EAC Vs CDex SecureMode

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This test is aimed at knowing if these programs can guarantee a perfect audio extraction from an audio CD when it is possible, in other words, do they really warn the user as soon as any error occurs?

The test was run with Windows 98, Aspi layer 4.71, and a Memorex DVD-Maxx 1648 IDE drive, that supports C2 and have no cache according to both EAC and Feurio.

A CDR that was becoming barely readable was used. As the results seemed strange, a quick test was made with a scratched CD, and another CD with a hole in it, in order to ensure that CDex is working properly. Here are the results of these tests first, then the real test about secureness.

CDex was set in full paranoia, Feurio has C2 error detection enabled, EAC was in secure mode, accurate, no cache, C2.

CD with a hole in it

Figure 1: A CD with a hole in it


The drive makes strange noises at 82 % of track 2, the extraction slows down completely, no jitter error is detected, I cancel, afraid to damage the drive.


C2 error reported at 71% of track 2. I check ignore all. The drive makes noises at 87 %, the extraction completely slows down at 89%, I cancel.


Error detected at 71%, uncorrectable error at 73%, then endless error correction takes place. I cancel.

Scratched CD

Figure 2: A CD with a scratch


This time, jitter errors (2) are reported. Extraction takes forever.


A C2 error is reported, then the extraction takes forever


Read error, takes forever.


One of the tracks is bad enough to produce clicks, but not enough to stop the extraction.


"There were errors".

Reports 16 isolated suspicious positions, and 2 whole ranges of suspicious positions. Track quality 94.5 %

No C2: "there were errors", reports 16 isolated suspicious positions, and 5 whole ranges of suspicious positions. Track quality 96.7%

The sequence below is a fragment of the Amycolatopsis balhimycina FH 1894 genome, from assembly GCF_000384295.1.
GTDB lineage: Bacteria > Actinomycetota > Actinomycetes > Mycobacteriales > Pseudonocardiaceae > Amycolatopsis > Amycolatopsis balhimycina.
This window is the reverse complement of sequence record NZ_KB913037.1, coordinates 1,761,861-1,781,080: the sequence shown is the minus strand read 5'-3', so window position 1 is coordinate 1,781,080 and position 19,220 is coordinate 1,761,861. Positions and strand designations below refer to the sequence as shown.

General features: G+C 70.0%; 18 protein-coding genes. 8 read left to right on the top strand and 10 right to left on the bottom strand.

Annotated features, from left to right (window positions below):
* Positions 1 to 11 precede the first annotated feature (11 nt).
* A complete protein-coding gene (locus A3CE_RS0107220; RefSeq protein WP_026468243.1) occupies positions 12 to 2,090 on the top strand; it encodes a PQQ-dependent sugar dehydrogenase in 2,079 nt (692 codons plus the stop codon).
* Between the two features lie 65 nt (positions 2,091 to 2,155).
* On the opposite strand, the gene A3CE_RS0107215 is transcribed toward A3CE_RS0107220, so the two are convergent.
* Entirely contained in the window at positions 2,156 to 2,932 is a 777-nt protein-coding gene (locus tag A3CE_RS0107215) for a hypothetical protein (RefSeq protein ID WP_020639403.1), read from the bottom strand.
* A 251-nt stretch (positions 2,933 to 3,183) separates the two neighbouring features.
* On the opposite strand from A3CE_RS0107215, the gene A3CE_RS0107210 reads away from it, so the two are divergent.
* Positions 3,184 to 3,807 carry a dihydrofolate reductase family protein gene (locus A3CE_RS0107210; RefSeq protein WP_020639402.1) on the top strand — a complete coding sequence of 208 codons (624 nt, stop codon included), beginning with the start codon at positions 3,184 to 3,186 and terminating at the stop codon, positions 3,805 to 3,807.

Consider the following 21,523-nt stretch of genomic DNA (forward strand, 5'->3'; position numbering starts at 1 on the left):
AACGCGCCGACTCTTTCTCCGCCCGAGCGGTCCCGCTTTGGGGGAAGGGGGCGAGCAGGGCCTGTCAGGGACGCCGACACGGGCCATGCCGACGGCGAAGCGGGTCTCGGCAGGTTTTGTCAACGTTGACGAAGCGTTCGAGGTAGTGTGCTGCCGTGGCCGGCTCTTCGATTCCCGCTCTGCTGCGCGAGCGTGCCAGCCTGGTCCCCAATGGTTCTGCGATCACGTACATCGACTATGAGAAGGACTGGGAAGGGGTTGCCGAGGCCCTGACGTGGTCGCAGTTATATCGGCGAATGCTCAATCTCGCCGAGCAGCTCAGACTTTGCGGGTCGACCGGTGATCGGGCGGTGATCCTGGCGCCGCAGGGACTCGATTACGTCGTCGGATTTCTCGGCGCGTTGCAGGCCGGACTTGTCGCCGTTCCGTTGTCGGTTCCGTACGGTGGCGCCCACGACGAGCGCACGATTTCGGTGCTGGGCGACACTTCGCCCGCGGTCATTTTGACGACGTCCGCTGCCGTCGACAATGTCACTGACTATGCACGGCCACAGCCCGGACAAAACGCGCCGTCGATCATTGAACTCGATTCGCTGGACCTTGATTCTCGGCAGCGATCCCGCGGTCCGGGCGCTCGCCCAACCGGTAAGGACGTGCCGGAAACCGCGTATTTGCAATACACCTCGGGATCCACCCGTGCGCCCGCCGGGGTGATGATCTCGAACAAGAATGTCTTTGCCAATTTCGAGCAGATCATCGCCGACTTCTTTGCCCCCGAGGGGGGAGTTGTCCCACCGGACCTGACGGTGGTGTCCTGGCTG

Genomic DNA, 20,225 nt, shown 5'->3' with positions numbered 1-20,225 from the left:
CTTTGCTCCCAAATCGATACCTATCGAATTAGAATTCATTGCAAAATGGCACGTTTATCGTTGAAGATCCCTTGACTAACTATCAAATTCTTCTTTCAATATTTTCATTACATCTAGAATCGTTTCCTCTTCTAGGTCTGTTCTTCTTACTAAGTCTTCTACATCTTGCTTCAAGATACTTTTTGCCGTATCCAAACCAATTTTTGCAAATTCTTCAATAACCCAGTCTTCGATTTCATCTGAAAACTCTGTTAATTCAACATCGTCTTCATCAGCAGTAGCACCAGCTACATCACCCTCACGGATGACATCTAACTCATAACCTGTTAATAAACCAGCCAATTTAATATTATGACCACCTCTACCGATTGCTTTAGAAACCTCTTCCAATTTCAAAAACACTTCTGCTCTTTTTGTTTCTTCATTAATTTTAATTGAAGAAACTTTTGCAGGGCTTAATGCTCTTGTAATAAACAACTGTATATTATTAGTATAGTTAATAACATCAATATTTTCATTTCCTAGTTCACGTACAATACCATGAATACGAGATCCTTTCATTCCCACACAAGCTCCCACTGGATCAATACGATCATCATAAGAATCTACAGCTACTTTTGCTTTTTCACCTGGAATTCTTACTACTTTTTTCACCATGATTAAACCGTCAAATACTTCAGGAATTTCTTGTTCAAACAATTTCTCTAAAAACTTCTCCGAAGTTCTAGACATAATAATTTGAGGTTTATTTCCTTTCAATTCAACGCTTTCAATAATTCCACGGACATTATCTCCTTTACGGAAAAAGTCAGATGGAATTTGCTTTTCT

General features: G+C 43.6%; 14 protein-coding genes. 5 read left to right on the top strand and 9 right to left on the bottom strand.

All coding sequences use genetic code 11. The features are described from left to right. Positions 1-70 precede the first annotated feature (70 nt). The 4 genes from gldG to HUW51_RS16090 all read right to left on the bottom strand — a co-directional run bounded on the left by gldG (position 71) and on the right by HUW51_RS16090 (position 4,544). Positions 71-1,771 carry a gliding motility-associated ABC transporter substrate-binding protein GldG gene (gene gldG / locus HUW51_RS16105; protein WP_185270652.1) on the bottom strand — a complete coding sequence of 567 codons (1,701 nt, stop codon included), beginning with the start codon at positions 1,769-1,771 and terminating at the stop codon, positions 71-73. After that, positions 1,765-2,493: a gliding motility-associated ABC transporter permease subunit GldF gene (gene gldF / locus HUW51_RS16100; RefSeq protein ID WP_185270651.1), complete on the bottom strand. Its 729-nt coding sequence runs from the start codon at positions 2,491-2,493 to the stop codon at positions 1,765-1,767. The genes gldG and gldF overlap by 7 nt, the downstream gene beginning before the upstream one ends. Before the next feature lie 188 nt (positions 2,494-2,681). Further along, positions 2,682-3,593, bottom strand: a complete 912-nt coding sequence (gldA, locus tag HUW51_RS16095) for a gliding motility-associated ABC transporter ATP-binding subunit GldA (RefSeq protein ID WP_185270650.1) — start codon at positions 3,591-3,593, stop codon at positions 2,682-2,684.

No C2 + cache: I canceled the extraction after 2 hours of error correction.


Reports 9,462 C2 errors!


Zero errors!

In order to check if there were really no errors in the CDex wav, and in order to get an idea of the sound quality, the track was extracted again with EAC and CDex, so that we have now 6 wav files : 2 from CDex, zero errors, 2 from EAC with C2, some errors, and 2 from EAC without C2, some errors.

If there are really zero errors in the CDex files, there should be no differences at all between them. Let's check with EAC's compare wav:

Figure 3: EAC wav compare

Notice the scrollbar at the right side of the window. There is obviously a problem with CDex here, all these errors went unnoticed through the full paranoia mode. It is active though, since two errors were reported with the scratched CD.

Using SoundForge, let us invert one of each pair of wavs, and mix-paste it over the other one, so that only differences remain. All remaining noise will be read errors, but the absence of noise won't mean no error, since the same error can have occured the same way in both wavs. Since the result can vary from nothing to twice the error (if the sample was misread with opposite errors), the result gives an idea of the average read errors.


Figure 4: Mix-paste of CDex result

This shows the entire track. The highest peak is -23.72 db. Some little clicks can be heard in quiet parts.

EAC with C2

Figure 5: Mix-paste of EAC with C2 result

The scaling is the same as in the previous picture. The highest peak is -21.85 db. It looks and sounds quite the same as CDex file.

EAC without C2

Figure 6: Mix-paste of EAC without C2 result

There seems to be a little more clicks, but the difference is small.

Also, the CDex file seems to have less clicks than EAC with C2 in the main part, but more isolated ones on the left. Therefore nothing can be concluded about the reading quality of the programs themselves, because the exact number of clicks varies from a reading to another. Here, we can say that the three results are quite the same, if we take into account the variations that can occur.

To be able to judge the reading quality, many more extractions would need to be made, in order to make statistics and to evaluate how stable the quality is for a given ripping mode, then to deduce if the differences between the files are due to the programs, or to random variations.


With the Memorex DVD-Maxx 1648 drive, CDex is of no use compared to EAC, it returns files full of errors and audible clicks claiming zero errors occured even in full paranoia mode.

Though the C2 error detection is currently very criticized, it is still, at least for this drive, infinitely more accurate (9462 times more accurate, according to Feurio ) than CDex full paranoia mode, and as accurate as the reading twice method in EAC, while much faster.

This conclusion stands for the Memorex DVD drive. As we don't know how the paranoia mode works, other drives should be tested the same way in order to confirm this result.

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